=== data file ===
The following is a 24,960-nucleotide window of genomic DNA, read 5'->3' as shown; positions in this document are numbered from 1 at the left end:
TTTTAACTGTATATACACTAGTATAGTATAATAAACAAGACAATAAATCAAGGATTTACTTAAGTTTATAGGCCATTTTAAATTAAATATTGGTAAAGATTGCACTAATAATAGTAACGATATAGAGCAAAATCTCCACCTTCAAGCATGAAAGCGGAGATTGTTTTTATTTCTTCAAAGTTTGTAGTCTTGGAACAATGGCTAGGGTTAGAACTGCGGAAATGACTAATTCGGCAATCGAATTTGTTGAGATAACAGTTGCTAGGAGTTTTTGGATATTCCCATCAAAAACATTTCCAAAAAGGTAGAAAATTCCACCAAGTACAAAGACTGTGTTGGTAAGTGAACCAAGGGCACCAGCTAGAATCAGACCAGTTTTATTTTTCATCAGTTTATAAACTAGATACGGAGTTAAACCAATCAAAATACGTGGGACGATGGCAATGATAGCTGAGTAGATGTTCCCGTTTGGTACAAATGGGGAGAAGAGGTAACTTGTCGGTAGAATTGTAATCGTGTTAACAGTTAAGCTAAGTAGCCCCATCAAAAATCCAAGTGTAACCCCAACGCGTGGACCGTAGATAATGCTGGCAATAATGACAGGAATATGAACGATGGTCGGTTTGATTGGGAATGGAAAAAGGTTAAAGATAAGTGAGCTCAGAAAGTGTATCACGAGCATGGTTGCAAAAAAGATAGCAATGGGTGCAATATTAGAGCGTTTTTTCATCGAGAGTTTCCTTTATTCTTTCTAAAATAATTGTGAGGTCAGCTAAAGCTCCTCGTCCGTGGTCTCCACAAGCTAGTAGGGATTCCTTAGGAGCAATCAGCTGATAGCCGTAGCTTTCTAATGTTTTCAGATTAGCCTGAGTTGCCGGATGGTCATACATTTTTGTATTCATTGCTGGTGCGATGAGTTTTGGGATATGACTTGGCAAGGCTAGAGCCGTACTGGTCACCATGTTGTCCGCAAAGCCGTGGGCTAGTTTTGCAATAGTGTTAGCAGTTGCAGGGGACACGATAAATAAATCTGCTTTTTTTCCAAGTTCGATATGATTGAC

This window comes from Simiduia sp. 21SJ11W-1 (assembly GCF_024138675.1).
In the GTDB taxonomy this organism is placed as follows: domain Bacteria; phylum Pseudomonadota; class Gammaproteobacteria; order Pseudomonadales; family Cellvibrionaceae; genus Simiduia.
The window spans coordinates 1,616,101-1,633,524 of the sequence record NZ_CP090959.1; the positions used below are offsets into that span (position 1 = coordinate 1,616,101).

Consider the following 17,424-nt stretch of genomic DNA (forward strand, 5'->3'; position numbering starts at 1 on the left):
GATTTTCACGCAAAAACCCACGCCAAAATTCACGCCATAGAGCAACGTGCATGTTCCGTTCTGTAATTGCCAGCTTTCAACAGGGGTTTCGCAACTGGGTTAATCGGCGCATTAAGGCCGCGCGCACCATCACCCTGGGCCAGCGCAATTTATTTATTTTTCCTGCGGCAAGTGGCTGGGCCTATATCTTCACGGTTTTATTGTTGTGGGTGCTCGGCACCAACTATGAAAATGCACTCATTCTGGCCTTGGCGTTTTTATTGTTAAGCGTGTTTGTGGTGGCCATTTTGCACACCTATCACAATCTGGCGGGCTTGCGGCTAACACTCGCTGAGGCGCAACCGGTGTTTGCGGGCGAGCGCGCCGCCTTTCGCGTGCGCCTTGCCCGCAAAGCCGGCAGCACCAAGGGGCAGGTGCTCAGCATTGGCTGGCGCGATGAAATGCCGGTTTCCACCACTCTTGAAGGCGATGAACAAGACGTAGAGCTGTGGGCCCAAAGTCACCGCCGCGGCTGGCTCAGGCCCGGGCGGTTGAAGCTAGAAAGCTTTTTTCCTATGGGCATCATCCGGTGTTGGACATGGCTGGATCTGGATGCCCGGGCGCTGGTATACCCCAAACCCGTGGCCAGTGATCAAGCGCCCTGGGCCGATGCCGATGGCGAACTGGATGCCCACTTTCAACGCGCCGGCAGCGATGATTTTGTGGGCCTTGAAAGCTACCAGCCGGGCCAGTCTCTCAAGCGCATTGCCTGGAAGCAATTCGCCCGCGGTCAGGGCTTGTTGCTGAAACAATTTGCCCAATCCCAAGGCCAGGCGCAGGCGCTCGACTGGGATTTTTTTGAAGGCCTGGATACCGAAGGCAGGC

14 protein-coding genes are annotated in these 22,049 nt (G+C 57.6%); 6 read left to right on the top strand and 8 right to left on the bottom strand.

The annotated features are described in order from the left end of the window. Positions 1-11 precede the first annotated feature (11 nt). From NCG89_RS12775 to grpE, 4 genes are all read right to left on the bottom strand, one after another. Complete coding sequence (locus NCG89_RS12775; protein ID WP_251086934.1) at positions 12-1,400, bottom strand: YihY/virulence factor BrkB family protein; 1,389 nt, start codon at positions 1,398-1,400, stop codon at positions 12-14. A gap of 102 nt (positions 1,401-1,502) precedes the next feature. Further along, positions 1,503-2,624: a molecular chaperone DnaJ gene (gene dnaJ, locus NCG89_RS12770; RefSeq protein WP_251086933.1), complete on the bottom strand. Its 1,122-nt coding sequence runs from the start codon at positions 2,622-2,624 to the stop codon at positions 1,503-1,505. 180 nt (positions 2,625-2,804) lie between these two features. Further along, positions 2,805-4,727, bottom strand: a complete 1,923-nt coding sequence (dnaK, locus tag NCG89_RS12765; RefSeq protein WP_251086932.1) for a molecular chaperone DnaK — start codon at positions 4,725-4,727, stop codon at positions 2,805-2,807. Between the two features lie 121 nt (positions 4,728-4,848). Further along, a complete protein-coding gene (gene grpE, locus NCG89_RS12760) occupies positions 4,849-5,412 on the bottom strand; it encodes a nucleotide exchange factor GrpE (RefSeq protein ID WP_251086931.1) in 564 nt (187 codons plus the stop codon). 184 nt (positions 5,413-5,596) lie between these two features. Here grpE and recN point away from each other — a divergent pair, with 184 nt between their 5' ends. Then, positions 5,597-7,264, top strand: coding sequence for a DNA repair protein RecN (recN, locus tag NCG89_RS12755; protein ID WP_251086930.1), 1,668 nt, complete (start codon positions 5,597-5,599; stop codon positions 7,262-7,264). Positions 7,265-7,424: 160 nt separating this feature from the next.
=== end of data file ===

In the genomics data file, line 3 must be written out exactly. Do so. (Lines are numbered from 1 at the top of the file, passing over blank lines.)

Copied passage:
This window comes from Simiduia sp. 21SJ11W-1 (assembly GCF_024138675.1).